The nation's surf rescue boss says increased shark sightings mustn't lead to panic in the wake of the death of a woman at Waihī Beach last week.
The fatal shark attack coincided with a rise in shark sightings this summer.
Hamilton woman Kaelah Marlow, 19, was dragged from the water at Bowentown Beach in the Bay of Plenty last Friday, where she died from her injuries.
Pauanui Beach in the Coromandel, 70km north of the attack, closed for a period on both Saturday and Sunday, after reports of shark sightings.
Allan Mundy, Surf Life Saving New Zealand's national search and rescue manager, told Morning Report the increase in sightings was understanding, given conditions at beaches.
"We are seeing more sharks than probably what we would normally see," he said.
"But if we have a look at what is actually happening on the beach, we've got clear water at the moment, there hasn't been a really big swell, so the visibility in the water is really good and we are seeing a lot more people down on the beach, walking and swimming, because of the Covid effect."
The fact sharks were being spotted along the coast shouldn't cause alarm as the predators - mostly bronze whalers and thresher sharks, according to lifeguard reports - were simply cruising and not feeding, he said.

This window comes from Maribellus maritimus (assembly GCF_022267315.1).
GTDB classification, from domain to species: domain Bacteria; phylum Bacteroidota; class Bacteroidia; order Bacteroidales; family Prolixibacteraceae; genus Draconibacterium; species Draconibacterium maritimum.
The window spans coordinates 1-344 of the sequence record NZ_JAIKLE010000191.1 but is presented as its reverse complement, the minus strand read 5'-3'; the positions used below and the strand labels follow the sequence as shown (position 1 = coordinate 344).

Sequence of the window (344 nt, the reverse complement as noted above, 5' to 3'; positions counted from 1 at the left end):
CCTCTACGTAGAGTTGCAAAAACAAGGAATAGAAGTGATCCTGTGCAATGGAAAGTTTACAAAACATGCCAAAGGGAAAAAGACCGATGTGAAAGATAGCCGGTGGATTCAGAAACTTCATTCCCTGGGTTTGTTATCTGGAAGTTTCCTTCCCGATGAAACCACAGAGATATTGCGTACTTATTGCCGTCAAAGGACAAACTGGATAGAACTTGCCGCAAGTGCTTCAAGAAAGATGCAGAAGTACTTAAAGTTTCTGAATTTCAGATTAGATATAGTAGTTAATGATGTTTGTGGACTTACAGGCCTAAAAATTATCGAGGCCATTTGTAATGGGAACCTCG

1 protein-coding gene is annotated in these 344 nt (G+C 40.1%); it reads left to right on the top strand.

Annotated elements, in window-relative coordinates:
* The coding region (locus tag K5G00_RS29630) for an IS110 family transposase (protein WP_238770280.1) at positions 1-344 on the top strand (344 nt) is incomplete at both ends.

"They're pretty much doing what we would be doing, enjoying the warm water, basking and cruising. There's not any real food source along the surf beaches.
"These sharks feed out to sea or in the harbours where there's lots and lots of food ... If they're hunting, they are in stealth mode."
He said if a shark was sighted while swimming the most important thing to do was not panic, but to get calmly out of the water and alert others in the general vicinity.
"Look to where your whānau is, gathering them. If you feel uncomfortable, make your way back to shore at best pace, but don't panic by any means. What that will do is, you're more likely to lose members of your family out the back, or get disorientated."
He said beachgoers should share the information with those close by, but they shouldn't go around clearing the entire beach.
"Take a note of the direction of the shark and you might want to inform those downstream more, but again, don't panic."
Department of Conservation marine scientist Clinton Duffy said people should exercise caution by always swimming between the flags, never swim alone at a non-patrolled beach and avoid swimming at night, and where people are or have been fishing.
Mundy said it had been a quiet summer in general for lifeguards so far, with calm conditions and very little surf.
"We're getting massive crowds and people are sticking between the flags, so I think we're getting a combination of public support - helping us to help them - and calm conditions, and that's why we haven't seen a massive number of rescues."